We previously blogged about the Boily case involving a dispute between some owners and the directors of a Condominium complex in Ottawa. This dispute revolved around the proposed alteration of the condominium’s courtyard. Last March, a judge found the corporation and the directors in contempt of a prior court order and ordered them, for a second time, to reinstate the courtyard to its prior configuration and appearance at the directors’ personal cost.
This week, the same judge ordered the directors to pay, personally, in excess of $96,000 in legal costs.
The Court concluded that the board’s
stubborn refusal to accept the Applicants’ success set them on a path of deliberate and continual contempt that should attract a costs award on a substantial indemnity basis. The Moving Party should not have to bear the costs of those actions.
Background facts leading to the order of contempt
This dispute goes back to 2011, when the board of directors proposed to do significant changes to the appearance and configuration of the condominium’s courtyard. Some owners objected to such extensive modifications, being of the view that they constituted a “substantial change” requiring the approval of 2/3 of the owners. The Board was of the view that it was only maintenance work, not requiring any approval or, at most, the approval of 50% of the owners.
In June of 2011, the concerned owners obtained an injunction preventing the board from proceeding with this work until a court ruled on the proposed changes. Shortly after this ruling, the board and these owners reached a settlement by way of which the design and appearance of the courtyard would be submitted to a 2/3 vote of the owners. The board lost that vote at the owners’ meeting but then took the position that there was no agreement. A week later, a judge ordered the directors and the corporation to reinstate the courtyard as it existed and ordered significant costs against the directors personally.
Unfortunately, despite this court order the directors went ahead with the work and implemented many elements in contravention of the 2011 order. In March of this year, a judge found the directors and the corporation to be in contempt of the prior court order and ordered the directors to pay, personally, the costs of reinstating the courtyard as it existed in 2011. For more on this, we invite you to review our blog on the March decision.
Cost Order Against the Directors
Unsurprisingly, to get to this point, both sides incurred significant legal and professional fees. To avoid having the other owners pay any of the fees incurred by both sides, the owner who brought the motion for contempt, sought to have his fees paid by the directors personally and also sought an order forcing the directors to reimburse the corporation their own legal fees. Indeed, the evidence filed in court indicated that approximately $106,000 had paid out of the reserve fund towards the Respondents own professional and legal fees. The concerned owners argued that this was contrary to section 93(2) of the Condominium At, which provides that the reserve fund must be used solely for the purpose of major repair and the replacement of common elements or assets of the corporation.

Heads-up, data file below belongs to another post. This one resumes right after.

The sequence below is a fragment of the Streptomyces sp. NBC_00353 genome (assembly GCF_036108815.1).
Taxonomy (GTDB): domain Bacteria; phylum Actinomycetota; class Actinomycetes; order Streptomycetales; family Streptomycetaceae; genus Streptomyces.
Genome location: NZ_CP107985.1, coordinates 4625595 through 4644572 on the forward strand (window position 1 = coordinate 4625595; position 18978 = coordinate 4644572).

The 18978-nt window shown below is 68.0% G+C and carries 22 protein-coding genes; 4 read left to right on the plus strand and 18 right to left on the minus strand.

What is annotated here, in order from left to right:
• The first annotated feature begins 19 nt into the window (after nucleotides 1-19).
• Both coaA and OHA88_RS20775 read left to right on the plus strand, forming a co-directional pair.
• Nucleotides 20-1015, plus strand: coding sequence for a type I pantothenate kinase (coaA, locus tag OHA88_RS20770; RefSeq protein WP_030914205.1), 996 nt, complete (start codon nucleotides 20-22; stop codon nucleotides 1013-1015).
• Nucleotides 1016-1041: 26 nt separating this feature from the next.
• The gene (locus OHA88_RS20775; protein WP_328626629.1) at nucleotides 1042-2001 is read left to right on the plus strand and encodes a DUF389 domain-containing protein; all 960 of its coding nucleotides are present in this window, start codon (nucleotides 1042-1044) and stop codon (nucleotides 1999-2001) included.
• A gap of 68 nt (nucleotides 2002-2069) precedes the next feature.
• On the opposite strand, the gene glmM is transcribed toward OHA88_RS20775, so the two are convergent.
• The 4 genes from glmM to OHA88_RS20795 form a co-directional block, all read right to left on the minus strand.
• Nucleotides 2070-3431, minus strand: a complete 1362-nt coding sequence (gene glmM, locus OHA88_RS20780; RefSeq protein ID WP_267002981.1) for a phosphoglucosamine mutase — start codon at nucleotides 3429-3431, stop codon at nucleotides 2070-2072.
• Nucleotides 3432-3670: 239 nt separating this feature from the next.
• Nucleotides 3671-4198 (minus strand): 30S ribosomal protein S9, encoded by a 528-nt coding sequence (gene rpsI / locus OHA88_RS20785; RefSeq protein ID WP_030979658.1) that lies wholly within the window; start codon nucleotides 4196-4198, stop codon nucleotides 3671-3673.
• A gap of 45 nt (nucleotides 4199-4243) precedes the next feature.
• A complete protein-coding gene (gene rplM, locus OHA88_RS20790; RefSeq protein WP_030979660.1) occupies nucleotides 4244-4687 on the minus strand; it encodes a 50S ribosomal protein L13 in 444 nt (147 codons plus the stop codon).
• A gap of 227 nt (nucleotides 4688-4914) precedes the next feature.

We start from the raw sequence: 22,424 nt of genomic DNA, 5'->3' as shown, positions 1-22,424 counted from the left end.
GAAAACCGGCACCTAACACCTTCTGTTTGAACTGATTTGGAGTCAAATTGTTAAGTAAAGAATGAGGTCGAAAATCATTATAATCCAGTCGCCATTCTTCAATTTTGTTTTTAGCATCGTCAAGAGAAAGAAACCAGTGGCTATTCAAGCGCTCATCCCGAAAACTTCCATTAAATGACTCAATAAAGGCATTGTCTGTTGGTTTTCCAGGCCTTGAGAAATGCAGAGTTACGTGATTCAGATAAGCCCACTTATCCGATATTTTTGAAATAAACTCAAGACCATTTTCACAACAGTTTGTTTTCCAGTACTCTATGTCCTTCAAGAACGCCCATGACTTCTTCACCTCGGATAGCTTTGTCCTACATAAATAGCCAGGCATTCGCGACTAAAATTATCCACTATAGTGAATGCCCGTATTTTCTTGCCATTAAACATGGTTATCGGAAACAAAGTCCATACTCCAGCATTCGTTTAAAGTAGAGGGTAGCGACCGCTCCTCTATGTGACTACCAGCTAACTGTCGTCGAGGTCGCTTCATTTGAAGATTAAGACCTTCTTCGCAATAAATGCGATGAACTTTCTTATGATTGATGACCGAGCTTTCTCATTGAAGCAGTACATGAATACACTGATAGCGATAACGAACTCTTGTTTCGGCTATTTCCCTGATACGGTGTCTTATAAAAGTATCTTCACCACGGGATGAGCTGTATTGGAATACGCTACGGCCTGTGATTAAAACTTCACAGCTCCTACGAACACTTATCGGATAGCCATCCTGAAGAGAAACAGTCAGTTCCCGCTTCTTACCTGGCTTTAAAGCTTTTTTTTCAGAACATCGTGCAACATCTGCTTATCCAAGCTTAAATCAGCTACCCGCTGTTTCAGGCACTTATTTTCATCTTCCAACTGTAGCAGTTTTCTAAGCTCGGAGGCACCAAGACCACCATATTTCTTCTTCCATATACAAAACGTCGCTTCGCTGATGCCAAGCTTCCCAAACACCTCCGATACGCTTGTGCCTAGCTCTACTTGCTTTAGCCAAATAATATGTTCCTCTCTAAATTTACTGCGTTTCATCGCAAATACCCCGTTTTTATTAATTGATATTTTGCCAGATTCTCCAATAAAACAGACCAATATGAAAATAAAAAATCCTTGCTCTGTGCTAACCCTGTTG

This week, in its most recent decision in this matter, the court ordered the directors to personally pay more than $96,000 in costs. In his decision, the judge found that this was one of those rare and exceptional cases where the directors’ conduct was worthy of sanction deserving of a costs award on a substantial indemnity basis. He wrote:
 The Respondents […] seized upon the use of the word “courtyard” in my endorsement as an excuse to do what they always intended to do before these proceedings were even commenced. I will not reiterate the findings that I made against them in my decision other than to note that I found that “The Respondents breached the order wilfully and deliberately,-” and that “The Respondents acted neither honestly and in good faith, nor as a reasonably prudent person […] The Respondents adopted a narrow and self-serving interpretation of my order and chose to reinstate elements that they preferred, despite the decision of this court“.
As for the funds the board took out of the reserve fund to pay their legal and professional fees to defend this matter, the Judge left it to a majority of the unit owners to decide whether they wished to subsidize the Board’s contempt. Unless the other owners do anything about it, the board’s legal fees will therefore be imposed on all owners. The judge did, however, order that none of these fees be allocated to the owners having brought the proceeding as they should not have to subsidize the board’s contempt.
The directors and the corporation are appealing both the finding of contempt and the decision on costs. In their Notice of Appeal the directors are also seeking, in the alternative, an order imposing on all of the owners (rather than on themselves alone) the costs of reinstating the courtyard and the podium.
These decisions, irrespective of the appeal’s result, provide a very expensive cautionary tale for all condominium directors demonstrating the importance of meeting the standard of care imposed on condominium directors in section 37 of the Condominium Act. This is particularly important when dealing with controversial issues.
Furthermore, although trite to say so, the board has no discretion to not comply with court orders! Failure to do this can have dire consequences.